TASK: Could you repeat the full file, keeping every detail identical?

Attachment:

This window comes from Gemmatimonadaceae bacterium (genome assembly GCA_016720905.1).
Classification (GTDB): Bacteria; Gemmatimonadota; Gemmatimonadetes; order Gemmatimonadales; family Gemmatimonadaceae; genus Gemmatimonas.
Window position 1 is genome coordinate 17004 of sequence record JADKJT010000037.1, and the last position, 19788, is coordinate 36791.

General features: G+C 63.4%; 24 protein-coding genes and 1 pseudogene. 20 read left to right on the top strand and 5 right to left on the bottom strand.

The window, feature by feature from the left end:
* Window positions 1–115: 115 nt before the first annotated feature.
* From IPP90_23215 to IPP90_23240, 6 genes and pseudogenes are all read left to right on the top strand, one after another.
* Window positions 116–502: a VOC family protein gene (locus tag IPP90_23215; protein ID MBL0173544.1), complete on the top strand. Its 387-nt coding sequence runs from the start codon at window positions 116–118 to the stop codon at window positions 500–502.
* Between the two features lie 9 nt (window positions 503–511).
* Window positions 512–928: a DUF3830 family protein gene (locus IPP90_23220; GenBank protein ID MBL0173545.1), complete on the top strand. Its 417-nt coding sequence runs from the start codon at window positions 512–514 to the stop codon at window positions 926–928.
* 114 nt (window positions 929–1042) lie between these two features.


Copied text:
This window comes from Gemmatimonadaceae bacterium (genome assembly GCA_016720905.1).
Classification (GTDB): Bacteria; Gemmatimonadota; Gemmatimonadetes; order Gemmatimonadales; family Gemmatimonadaceae; genus Gemmatimonas.
Window position 1 is genome coordinate 17004 of sequence record JADKJT010000037.1, and the last position, 19788, is coordinate 36791.

General features: G+C 63.4%; 24 protein-coding genes and 1 pseudogene. 20 read left to right on the top strand and 5 right to left on the bottom strand.

The window, feature by feature from the left end:
* Window positions 1–115: 115 nt before the first annotated feature.
* From IPP90_23215 to IPP90_23240, 6 genes and pseudogenes are all read left to right on the top strand, one after another.
* Window positions 116–502: a VOC family protein gene (locus tag IPP90_23215; protein ID MBL0173544.1), complete on the top strand. Its 387-nt coding sequence runs from the start codon at window positions 116–118 to the stop codon at window positions 500–502.
* Between the two features lie 9 nt (window positions 503–511).
* Window positions 512–928: a DUF3830 family protein gene (locus IPP90_23220; GenBank protein ID MBL0173545.1), complete on the top strand. Its 417-nt coding sequence runs from the start codon at window positions 512–514 to the stop codon at window positions 926–928.
* 114 nt (window positions 929–1042) lie between these two features.